More often than not your sports nutrition plan is only as good as your daily nutrition plan. The quality of your performance will be determined by the quality of your nutrition, most elite athletes recommend shopping at local markets where you can find fresher foods that are richer in micro and macro nutrients, noting their benefits to performance and body physiology.
Most of the produced food found in supermarket chains have travelled, on average 1,500 miles from their origin, they were picked prematurely, sprayed with chemicals to delay ripening, and then shined with a wax to make them look fresh. During that time those products progressively lose their nutrient quality. Some, such as spinach, can lose up to 50% of Vitamin C (a crucial antioxidant and immune builder) within just a few days of being harvested.
Farmer’s, in particular specialised ones, have a direct relationship with the food they grow and understand the best time for harvesting a plant for its freshness, quality of taste and density of nutrients. This is of direct benefit to the athlete in the prime of their racing season. This is a time during which your body is undergoing lots of stress and requires the highest level and quality of nutrients as possible.
Whether you are a first-timer or regular at the farmer’s market, it is advisable to take advantage of being able to talk to the farmer face-to-face. They will be able to assist you with all your questions about how the food is grown, what is on its way out of season, what is in-season and what is to come in the following weeks.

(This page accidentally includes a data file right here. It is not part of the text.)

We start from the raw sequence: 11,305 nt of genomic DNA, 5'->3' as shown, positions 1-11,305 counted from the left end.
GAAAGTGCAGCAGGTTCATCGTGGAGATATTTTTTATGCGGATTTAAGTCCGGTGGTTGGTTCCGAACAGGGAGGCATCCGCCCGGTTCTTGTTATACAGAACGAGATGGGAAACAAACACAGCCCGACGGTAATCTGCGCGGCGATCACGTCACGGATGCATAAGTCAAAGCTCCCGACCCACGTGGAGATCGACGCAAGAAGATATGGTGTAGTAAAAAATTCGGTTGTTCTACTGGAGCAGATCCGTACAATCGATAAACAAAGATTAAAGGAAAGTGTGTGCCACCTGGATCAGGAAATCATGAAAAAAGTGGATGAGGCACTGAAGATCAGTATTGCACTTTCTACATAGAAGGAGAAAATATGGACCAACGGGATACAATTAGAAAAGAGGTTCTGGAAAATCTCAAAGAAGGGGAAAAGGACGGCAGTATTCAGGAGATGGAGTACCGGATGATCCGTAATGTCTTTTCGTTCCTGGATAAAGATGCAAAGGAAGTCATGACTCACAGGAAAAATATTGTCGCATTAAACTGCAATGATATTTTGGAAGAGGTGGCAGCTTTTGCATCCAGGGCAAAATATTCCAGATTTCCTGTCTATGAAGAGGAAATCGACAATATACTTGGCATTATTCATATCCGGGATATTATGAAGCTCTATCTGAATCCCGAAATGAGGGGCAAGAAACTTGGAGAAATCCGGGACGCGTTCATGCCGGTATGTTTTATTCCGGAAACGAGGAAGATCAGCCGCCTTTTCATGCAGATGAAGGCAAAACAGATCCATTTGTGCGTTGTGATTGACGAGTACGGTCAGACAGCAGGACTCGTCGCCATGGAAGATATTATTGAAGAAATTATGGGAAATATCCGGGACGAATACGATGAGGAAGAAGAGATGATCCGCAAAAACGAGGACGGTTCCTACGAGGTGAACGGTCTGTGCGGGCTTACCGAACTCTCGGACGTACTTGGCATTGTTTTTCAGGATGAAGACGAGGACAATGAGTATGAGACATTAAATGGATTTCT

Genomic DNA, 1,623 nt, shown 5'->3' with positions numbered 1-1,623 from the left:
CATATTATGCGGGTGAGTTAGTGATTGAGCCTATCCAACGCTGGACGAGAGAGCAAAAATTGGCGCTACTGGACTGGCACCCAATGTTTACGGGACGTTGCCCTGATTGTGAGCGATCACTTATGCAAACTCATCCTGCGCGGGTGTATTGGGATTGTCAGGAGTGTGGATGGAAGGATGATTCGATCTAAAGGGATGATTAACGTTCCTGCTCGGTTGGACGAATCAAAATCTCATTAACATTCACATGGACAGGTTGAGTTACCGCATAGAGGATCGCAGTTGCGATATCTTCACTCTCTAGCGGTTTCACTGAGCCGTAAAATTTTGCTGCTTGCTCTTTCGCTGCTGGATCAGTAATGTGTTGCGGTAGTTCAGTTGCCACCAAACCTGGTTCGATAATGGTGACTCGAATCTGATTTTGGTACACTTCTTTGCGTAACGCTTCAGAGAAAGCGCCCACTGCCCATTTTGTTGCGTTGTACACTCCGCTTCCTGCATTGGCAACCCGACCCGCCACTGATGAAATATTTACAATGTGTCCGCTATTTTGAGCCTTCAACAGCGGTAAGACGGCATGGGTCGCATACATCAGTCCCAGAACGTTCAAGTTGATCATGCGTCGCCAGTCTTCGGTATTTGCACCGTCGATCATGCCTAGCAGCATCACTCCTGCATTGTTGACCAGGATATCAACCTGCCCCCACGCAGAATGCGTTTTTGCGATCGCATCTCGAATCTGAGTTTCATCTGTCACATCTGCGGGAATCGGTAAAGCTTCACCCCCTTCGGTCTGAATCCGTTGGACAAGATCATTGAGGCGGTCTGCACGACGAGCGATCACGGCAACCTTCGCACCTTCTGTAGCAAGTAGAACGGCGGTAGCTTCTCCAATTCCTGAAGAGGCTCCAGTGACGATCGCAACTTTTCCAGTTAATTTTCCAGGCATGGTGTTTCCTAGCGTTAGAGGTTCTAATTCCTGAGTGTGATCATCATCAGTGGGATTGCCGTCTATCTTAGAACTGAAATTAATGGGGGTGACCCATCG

A few tips to make the most of your next farmer’s market visit:
- Go online and find out the location and hours of the farmer’s market closest to you and make it part of your regular weekly schedule.
- Leave the shopping list at home. Survey the landscape; let the produce that’s available guide your choices.
- If you don’t know—ask. Farmers love to connect with their customers and are happy to answer your questions.
- Chose produce that is bright or deep in colour, firm to the touch, and under the shade. Keep in mind that truly perfect food has imperfections to its shape and appearance. Don’t be afraid of a little dirt or a couple of spots.
- Quite often the food that grows together tastes best together. So, use minimal preparation to retain freshness, flavour and nutrients, and let the produce guide your menu.